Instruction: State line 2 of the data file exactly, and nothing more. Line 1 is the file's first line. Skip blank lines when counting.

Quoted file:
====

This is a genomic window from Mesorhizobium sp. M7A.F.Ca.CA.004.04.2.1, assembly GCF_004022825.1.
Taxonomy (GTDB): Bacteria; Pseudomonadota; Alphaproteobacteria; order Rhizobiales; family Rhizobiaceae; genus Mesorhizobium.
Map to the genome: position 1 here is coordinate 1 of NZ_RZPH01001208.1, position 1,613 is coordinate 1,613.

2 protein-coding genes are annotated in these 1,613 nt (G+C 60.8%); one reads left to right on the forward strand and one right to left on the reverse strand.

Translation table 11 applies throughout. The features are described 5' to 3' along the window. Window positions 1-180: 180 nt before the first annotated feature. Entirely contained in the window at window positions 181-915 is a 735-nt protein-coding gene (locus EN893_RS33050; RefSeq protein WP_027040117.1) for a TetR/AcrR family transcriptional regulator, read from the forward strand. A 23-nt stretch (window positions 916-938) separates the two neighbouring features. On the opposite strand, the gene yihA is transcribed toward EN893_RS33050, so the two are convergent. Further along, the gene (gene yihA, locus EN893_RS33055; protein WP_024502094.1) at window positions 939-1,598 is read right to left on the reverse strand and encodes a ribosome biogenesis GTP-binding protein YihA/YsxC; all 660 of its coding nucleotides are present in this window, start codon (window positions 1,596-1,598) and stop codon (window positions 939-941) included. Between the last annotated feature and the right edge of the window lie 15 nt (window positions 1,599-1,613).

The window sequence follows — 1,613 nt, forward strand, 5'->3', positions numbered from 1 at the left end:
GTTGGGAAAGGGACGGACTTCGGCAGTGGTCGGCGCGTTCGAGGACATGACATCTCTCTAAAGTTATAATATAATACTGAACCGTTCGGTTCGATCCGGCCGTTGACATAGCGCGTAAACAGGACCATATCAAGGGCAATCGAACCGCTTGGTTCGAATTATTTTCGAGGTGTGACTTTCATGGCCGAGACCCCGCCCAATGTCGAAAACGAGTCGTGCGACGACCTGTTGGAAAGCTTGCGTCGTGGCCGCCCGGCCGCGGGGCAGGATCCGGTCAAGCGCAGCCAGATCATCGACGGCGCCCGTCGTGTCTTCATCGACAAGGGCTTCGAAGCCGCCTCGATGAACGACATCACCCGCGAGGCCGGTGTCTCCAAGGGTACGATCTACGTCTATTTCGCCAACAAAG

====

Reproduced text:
Taxonomy (GTDB): Bacteria; Pseudomonadota; Alphaproteobacteria; order Rhizobiales; family Rhizobiaceae; genus Mesorhizobium.